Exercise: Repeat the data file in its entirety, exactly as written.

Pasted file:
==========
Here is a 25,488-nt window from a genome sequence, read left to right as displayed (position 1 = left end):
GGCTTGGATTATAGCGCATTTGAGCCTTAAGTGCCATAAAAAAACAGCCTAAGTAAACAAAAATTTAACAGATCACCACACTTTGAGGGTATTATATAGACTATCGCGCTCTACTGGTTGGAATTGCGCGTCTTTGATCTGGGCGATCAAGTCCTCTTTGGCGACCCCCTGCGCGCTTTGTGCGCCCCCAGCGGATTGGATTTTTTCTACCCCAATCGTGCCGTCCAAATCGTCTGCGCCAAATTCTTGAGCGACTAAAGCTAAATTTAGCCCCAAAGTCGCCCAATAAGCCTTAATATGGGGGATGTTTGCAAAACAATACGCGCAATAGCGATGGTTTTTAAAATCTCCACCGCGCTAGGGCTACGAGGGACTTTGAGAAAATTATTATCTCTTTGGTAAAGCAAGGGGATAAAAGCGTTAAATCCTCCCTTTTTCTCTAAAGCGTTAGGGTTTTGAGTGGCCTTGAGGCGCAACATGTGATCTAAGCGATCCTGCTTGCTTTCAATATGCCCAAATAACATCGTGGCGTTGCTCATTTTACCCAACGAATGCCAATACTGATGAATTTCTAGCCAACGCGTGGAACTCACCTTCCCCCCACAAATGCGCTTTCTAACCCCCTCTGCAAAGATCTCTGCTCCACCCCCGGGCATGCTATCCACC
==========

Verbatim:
Here is a 25,488-nt window from a genome sequence, read left to right as displayed (position 1 = left end):
GGCTTGGATTATAGCGCATTTGAGCCTTAAGTGCCATAAAAAAACAGCCTAAGTAAACAAAAATTTAACAGATCACCACACTTTGAGGGTATTATATAGACTATCGCGCTCTACTGGTTGGAATTGCGCGTCTTTGATCTGGGCGATCAAGTCCTCTTTGGCGACCCCCTGCGCGCTTTGTGCGCCCCCAGCGGATTGGATTTTTTCTACCCCAATCGTGCCGTCCAAATCGTCTGCGCCAAATTCTTGAGCGACTAAAGCTAAATTTAGCCCCAAAGTCGCCCAATAAGCCTTAATATGGGGGATGTTTGCAAAACAATACGCGCAATAGCGATGGTTTTTAAAATCTCCACCGCGCTAGGGCTACGAGGGACTTTGAGAAAATTATTATCTCTTTGGTAAAGCAAGGGGATAAAAGCGTTAAATCCTCCCTTTTTCTCTAAAGCGTTAGGGTTTTGAGTGGCCTTGAGGCGCAACATGTGATCTAAGCGATCCTGCTTGCTTTCAATATGCCCAAATAACATCGTGGCGTTGCTCATTTTACCCAACGAATGCCAATACTGATGAATTTCTAGCCAACGCGTGGAACTCACCTTCCCCCCACAAATGCGCTTTCTAACCCCCTCTGCAAAGATCTCTGCTCCACCCCCGGGCATGCTATCCACC